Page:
Watch: Two subjects dominate as police boss candidates are quizzed by students
North Yorkshire will head to the polls on Thursday (25 November) to elect a new Police, Fire and Crime Commissioner.
The five candidates are:
- Dr Hannah Barham-Brown (Women’s Equality Party)
- James Barker (Liberal Democrats)
- Zoe Metcalfe (Conservatives)
- Emma Scott-Spivey (Labour)
- Keith Tordoff (Independent)
The announcement of the election results will take place this Friday (26 November) – the day after voters go to the polls.
URY (University Radio York) invited all of the candidates for an interview.
Only Zoe Metcalfe said she was was unavailable to take part. The student run station filmed each interview which lasted around ten minutes.
Two subjects were top of the agenda.
One was violence against women along with trust in the police, all coming after the shocking Sarah Everard murder in London.
The other was the spiking of drinks, and the cases involving injection, while people were out with friends at clubs and bars.
What the candidates said
Inquiry into misogyny
Hannah Barham-Brown, who is standing for the Women’s Equality Party, has said: “As a GP, the deputy leader of the Women’s Equality Party and as a queer, disabled woman myself, I have years of campaigning experience and a lifetime of lived experience when it comes to women’s safety and freedom.
“I am determined to deliver better for my community by launching an independent inquiry into misogyny in North Yorkshire Police, ensuring a trauma-informed and victim-led approach to investigations and implementing compulsory training for all agencies working with black and minoritised women who are victims of violence.”
Tackle rape culture
Independent candidate Keith Tordoff, who served for 20 years at West Yorkshire Police, also said women and girl’s safety was a priority and that he wanted to bring Clare’s Law more into public view.
Clare’s Law aims to prevent domestic abuse and is named after 36-year-old Clare Wood who was murdered by her ex-boyfriend in Greater Manchester in 2009.
Mr Tordoff added: “I want to review work already under way by the police and find things which could be done better, such as benchmarking domestic violence protection notices, domestic violence protection orders usage and using new resolution schemes like the cautions and relationship abuse programme.
“I have ideas around tackling rape culture with public education, looking at a way of having independent oversight of rape and abuse decisions and investigations.
“I want to update police vetting and stop officers using WhatsApp on duty too.”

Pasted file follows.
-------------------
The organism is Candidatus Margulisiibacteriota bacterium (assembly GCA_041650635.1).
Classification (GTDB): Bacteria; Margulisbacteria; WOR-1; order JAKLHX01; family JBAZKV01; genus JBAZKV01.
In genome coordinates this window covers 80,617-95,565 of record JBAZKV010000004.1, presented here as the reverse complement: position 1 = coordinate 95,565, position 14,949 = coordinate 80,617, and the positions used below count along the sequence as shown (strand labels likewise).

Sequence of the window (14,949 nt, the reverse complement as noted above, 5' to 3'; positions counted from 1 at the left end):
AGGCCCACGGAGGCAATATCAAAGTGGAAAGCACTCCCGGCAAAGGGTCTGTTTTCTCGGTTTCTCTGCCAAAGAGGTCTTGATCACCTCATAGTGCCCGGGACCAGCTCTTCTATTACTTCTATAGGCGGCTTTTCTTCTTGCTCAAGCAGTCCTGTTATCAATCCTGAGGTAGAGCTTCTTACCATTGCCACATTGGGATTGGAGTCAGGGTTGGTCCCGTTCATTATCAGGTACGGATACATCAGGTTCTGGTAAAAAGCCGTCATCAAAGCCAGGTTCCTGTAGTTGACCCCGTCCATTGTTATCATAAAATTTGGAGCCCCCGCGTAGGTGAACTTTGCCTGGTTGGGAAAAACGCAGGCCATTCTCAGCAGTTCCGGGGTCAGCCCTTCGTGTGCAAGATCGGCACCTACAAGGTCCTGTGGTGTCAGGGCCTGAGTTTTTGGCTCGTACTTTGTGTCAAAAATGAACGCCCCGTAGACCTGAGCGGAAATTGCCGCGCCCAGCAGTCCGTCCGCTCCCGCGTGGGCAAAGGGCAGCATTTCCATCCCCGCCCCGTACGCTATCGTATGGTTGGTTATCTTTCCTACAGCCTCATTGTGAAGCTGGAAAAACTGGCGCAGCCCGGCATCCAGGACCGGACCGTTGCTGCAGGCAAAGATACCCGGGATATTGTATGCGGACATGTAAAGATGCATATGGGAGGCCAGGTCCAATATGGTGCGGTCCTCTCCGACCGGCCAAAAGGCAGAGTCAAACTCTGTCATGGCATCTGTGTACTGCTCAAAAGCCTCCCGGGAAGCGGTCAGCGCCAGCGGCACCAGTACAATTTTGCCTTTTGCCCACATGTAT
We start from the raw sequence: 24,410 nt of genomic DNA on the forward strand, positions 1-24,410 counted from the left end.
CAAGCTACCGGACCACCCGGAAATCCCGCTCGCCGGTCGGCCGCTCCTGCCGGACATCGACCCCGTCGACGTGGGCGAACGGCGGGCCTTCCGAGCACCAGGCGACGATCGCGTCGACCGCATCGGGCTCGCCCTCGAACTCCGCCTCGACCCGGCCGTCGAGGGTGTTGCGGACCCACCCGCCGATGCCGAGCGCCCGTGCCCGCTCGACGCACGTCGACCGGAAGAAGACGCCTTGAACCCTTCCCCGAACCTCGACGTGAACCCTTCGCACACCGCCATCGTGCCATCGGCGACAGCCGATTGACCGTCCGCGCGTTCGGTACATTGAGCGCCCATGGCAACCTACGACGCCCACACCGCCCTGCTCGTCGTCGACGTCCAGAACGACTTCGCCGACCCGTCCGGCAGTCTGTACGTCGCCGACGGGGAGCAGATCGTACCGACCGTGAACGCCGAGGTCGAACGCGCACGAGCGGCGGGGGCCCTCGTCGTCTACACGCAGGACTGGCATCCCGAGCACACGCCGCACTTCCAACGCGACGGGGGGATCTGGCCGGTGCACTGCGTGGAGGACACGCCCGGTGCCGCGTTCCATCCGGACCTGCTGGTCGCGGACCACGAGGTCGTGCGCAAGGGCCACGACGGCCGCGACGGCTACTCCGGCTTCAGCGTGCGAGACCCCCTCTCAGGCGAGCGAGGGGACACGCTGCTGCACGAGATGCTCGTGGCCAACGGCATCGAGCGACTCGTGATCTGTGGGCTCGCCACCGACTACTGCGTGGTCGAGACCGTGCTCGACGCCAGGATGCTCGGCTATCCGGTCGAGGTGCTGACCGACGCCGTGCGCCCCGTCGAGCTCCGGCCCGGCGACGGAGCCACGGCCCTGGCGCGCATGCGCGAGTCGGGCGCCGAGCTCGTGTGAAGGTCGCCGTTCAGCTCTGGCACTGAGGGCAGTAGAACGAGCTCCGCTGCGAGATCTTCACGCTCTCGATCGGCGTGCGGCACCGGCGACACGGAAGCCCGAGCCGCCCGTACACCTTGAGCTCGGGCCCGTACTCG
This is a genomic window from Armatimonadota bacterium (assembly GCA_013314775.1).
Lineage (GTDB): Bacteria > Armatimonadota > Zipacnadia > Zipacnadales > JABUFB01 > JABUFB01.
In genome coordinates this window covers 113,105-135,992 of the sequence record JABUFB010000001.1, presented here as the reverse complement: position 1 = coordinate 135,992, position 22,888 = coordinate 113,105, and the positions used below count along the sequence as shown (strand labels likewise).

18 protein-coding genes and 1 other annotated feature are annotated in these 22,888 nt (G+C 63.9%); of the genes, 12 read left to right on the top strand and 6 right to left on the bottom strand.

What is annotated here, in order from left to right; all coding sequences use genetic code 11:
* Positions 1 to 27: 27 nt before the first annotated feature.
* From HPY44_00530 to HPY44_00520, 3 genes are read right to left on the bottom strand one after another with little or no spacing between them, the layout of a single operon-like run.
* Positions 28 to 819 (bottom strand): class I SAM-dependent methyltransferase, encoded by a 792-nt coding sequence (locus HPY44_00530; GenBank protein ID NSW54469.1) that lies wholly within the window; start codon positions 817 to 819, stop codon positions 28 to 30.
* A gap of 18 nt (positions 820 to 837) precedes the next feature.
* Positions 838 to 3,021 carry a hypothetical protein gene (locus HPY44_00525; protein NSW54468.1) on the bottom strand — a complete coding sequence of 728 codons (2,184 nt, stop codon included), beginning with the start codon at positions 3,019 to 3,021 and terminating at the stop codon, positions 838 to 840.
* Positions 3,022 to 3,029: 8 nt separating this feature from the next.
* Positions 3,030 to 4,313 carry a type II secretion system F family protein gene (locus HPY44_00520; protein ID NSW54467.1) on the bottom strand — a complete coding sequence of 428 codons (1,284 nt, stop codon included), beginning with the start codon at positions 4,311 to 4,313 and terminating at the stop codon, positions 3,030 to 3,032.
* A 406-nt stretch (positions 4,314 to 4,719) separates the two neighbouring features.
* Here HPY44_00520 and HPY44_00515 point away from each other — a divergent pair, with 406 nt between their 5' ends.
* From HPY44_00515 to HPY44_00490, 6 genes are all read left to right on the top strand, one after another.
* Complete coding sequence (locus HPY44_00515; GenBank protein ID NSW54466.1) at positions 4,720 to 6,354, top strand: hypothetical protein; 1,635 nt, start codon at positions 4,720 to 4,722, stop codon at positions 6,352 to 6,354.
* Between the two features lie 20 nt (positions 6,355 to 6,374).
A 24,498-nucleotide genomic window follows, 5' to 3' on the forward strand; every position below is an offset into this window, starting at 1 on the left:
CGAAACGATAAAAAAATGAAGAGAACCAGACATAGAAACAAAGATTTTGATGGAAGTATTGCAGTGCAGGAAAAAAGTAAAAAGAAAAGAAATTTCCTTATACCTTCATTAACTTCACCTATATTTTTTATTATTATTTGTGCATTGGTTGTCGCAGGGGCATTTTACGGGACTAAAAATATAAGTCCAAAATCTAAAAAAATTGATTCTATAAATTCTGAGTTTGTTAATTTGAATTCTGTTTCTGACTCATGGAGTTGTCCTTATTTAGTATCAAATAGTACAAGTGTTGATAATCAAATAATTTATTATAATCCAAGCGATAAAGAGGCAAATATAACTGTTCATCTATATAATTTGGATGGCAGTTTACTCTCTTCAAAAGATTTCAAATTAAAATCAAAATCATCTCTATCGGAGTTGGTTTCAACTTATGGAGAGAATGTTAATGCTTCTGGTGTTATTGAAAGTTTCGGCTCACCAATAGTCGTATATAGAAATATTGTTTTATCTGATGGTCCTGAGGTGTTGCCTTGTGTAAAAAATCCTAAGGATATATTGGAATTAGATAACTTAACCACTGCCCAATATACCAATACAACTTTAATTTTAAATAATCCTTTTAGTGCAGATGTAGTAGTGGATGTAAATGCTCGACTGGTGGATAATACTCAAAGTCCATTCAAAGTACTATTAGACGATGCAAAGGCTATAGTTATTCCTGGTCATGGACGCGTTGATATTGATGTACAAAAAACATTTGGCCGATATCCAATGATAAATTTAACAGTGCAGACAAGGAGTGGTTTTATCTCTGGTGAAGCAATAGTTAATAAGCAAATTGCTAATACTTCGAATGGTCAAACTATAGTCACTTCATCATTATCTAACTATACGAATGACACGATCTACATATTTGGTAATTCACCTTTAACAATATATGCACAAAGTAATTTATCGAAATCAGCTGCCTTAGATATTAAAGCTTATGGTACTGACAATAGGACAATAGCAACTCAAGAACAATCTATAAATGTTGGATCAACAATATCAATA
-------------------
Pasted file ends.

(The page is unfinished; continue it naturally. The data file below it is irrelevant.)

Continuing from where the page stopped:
Detect violence against women
Liberal Democrat candidate James Barker said the current situation for women and girls is “troubling”.
He said: “There were 597 rape cases recorded in North Yorkshire in the year to March 2020 of which 88% involved female victims, as did 85% of 635 sexual assaults.
“There were over 7,000 crimes flagged as domestic abuse, but there will be harassment and worse that goes unreported.”
Councillor Barker, who served in the military for 24 years, added: “There is much to do, but as a start I would want to increase efforts to prevent and detect violence against women and girls.
“This will include ensuring all frontline staff are trained to detect and respond appropriately to domestic abuse, sexual violence and sexual harassment.”
Rebuild our frontline
Labour’s Emma Scott-Spivey is a student paramedic and the daughter of two police officers.
She described violence against women and girls as an “endemic” and said she would “restore trust” in the commissioner’s office if elected.
She said: “My first priority as commissioner would be to restore trust and rebuild our frontline – repairing the damage done by Philip Allott and making sure our emergency services have the tools they need to keep us safe.
“The culture of male violence and how politicians and public services respond to it must change urgently.
“I will appoint a senior leadership officer to drive forward the police’s response and work with women’s groups, community groups, schools and victims organisations to make women and girls safer.”
Although Conservative candidate Zoe Metcalf was unable to take part in these video interviews with University of York radio station URY she has been talking to other media outlets including the Local Democracy Reporting Service‘s Jacob Webster and also YorkMix Radio.
On the subject of equality and safety for women she says she would work with the services to ensure the correct recruitment strategies are in place.
“There can be no room for inequalities in North Yorkshire and I will ensure the commissioner’s office leads the way on equality issues and will work with senior figures within the services so they do likewise.”
She added it is “unacceptable” that females are subject to harassment, abuse and violence, adding:
“I will expand the support available to victims and survivors, introduce preventative measures to stop the violence happening in the first place and commission outside agencies to work with teachers in delivering healthy relationship, sex and health education.
“I will also increase the pathways to report domestic abuse and commission domestic abuse workers in A&Es.”